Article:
The ACM Dynamic Opportunity Fund is designed as a core investment for investors seeking long term capital appreciation with a short term focus on capital preservation. The fund employs a dynamic strategy, which aims to actively participate during a rising market environment and protect investors when markets experience downturns. The fund takes an active management approach staying apprised of individual holdings.
To pursue its investment objectives, the fund invests primarily in domestic equity securities. On an ongoing basis, ACM monitors all stock holdings, closely following corporate fundamentals, price, and volume activity. ACM’s proprietary risk models help to identify timing and magnitude of portfolio hedges, to help mitigate losses during market downturns.
The fund screens equity securities of any market capitalization, focusing on fundamental and technical analysis. In addition, proprietary valuation models are used to assist in determining potential stock candidates. The fund will then select stocks that experience meaningful breakouts as determined by price and volume action. Stop loss rules are used in addition to hedging strategies to minimize loss during market downturns.
Investors should carefully consider the investment objectives, risks, charges and expenses of the ACM Dynamic Opportunity Fund. This and other important information about the Fund is contained in the prospectus, which can be obtained by calling 1-844-798-3833. The prospectus should be read carefully before investing. The ACM Dynamic Opportunity Fund is distributed by Northern Lights Distributors, LLC, member FINRA/SIPC. Northern Lights Distributors, LLC and Ascendant Capital Management, LLC are not affiliated.
Mutual Funds involve risk including possible loss of principal.
Adverse changes in currency exchange rates may erode or reverse any potential gains from the Fund’s investments.
ETF’s are subject to specific risks, depending on the nature of the underlying strategy of the fund. These risks could include liquidity risk, sector risk, as well as risks associated with fixed income securities, real estate investments, and commodities, to name a few.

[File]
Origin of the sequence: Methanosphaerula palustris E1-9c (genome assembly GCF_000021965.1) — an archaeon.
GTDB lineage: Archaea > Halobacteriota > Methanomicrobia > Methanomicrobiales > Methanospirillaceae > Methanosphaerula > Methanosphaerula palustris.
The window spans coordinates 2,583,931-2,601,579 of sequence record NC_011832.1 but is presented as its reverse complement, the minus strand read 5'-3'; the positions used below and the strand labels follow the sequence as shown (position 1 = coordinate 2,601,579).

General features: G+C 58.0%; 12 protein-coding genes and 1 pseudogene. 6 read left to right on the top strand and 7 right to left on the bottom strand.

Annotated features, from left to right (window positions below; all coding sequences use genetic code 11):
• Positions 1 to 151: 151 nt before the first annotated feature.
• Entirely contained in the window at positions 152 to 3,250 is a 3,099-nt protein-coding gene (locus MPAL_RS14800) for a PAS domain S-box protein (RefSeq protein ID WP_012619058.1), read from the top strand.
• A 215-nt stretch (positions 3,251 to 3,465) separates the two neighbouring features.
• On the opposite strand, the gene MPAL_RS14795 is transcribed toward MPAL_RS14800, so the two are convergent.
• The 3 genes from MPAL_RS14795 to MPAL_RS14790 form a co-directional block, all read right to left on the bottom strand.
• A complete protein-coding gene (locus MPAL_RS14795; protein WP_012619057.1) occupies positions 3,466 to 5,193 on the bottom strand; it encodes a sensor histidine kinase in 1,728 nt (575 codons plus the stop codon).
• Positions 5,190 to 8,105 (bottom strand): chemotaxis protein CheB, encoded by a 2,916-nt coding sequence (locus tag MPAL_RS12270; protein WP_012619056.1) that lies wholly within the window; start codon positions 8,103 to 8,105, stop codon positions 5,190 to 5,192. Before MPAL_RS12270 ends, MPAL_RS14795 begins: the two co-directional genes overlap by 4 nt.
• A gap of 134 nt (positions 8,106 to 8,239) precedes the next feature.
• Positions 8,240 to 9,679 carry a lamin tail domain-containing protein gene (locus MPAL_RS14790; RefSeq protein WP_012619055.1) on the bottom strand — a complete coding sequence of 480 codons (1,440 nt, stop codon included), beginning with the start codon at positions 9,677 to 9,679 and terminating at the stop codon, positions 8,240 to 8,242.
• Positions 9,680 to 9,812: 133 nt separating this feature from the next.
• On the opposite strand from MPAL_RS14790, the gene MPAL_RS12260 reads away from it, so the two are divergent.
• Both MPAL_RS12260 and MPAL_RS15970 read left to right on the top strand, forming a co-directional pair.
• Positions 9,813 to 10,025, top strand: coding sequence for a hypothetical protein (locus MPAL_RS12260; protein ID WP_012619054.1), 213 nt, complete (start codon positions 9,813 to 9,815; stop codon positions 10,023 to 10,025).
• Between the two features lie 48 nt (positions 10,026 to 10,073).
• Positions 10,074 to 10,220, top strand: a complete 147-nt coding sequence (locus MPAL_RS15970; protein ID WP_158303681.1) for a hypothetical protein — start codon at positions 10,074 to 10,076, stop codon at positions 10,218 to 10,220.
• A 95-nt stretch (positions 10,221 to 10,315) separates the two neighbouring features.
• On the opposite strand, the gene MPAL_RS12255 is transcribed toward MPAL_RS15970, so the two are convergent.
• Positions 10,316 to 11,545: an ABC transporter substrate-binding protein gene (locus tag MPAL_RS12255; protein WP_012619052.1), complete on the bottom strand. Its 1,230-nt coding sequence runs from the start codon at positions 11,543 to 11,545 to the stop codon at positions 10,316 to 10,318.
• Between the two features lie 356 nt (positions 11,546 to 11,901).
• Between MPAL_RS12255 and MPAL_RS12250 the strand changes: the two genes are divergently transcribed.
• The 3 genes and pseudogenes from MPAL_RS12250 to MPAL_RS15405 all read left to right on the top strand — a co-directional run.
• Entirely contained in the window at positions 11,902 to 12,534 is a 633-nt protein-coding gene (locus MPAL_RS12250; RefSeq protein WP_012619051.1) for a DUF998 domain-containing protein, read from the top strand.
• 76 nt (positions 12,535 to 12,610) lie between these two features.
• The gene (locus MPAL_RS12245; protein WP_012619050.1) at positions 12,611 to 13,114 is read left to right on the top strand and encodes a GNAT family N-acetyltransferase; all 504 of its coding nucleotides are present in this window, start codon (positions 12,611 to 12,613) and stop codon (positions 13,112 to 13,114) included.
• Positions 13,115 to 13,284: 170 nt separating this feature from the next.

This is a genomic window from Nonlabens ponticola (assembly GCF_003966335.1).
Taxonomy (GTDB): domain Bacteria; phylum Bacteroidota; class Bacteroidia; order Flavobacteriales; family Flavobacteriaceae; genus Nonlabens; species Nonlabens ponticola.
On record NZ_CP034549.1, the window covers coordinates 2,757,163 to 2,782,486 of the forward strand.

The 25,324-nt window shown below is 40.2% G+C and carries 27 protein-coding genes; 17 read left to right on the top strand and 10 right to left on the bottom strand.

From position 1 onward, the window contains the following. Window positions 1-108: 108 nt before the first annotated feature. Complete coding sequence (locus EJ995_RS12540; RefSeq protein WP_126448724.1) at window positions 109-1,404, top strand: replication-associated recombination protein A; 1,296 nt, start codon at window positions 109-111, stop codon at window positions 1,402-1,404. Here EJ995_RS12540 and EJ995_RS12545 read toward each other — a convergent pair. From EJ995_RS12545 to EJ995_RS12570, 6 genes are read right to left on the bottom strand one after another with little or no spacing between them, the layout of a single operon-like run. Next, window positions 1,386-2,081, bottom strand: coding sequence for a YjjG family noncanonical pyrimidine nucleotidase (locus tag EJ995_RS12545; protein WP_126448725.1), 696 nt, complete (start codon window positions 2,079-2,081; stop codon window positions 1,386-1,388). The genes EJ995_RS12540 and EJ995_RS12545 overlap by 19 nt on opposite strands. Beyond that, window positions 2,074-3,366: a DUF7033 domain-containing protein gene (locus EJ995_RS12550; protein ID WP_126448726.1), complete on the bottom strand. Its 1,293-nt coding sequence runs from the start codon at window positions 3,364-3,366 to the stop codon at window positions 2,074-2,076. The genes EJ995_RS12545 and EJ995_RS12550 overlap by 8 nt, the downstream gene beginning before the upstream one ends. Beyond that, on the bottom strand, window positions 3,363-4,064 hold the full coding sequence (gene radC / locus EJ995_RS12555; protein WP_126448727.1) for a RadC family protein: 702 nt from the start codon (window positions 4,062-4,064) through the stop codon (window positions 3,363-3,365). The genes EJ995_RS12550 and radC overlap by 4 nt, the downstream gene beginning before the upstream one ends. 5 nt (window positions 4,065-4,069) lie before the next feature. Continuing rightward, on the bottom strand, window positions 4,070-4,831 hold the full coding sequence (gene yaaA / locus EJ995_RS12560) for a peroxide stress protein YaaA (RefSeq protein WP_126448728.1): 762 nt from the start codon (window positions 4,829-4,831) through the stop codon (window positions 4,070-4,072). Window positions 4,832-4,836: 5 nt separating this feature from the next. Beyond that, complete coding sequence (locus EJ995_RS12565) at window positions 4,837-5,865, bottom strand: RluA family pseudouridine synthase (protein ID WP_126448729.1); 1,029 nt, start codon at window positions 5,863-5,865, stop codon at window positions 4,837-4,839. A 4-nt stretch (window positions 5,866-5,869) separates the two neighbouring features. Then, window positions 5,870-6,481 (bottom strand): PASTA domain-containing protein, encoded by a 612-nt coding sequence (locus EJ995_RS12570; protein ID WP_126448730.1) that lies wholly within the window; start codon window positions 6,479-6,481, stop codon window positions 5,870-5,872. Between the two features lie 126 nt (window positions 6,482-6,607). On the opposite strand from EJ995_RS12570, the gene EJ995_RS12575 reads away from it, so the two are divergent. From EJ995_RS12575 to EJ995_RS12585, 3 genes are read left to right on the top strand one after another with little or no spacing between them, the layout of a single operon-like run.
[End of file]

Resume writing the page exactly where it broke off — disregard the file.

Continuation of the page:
Investments in underlying funds that own small and mid-capitalization companies may be more vulnerable than larger, more established organizations.
Derivative instruments involve risks different from, or possibly greater than, the risks associated with investing directly in securities and other traditional investments.
Investments in foreign securities could subject the Fund to greater risks including, currency fluctuation, economic conditions, and different governmental and accounting standards.
In addition to the risks generally associated with investing in securities of foreign companies, countries with emerging markets also may have relatively unstable governments, social and legal systems that do not protect shareholders, economies based on only a few industries, and securities markets that trade a small number of issues.
The Fund is a new mutual fund and has a limited history of operations for investors to evaluate. Investors bear the risk that the Fund may not be able to implement its investment strategies or attract sufficient assets. The Adviser has not previously managed a mutual fund.
Purchased put options may decline in value or expire worthless and may have imperfect correlation to the value of the Fund’s portfolio securities. Written call and put options may limit the Fund’s participation in equity market gains and may amplify losses in market declines. The Fund’s losses are potentially large in a written put or call transaction. If unhedged, written calls expose the Fund to potentially unlimited losses.
The Fund will incur a loss as a result of a short position if the price of the short position instrument increases in value between the date of the short position sale and the date on which an offsetting position is purchased. Short positions may be considered speculative transactions and involve special risks, including greater reliance on the ability to accurately anticipate the future value of a security or instrument. The Fund’s losses are potentially large in a short position transaction.
Beta is a measure of systemic risk. Price to Earnings (P/E) is a valuation ratio of a company’s current share price compared to its per share earnings. Gross Long and Short Exposure is the percentage in securities that are expected to rise and decline, respectively.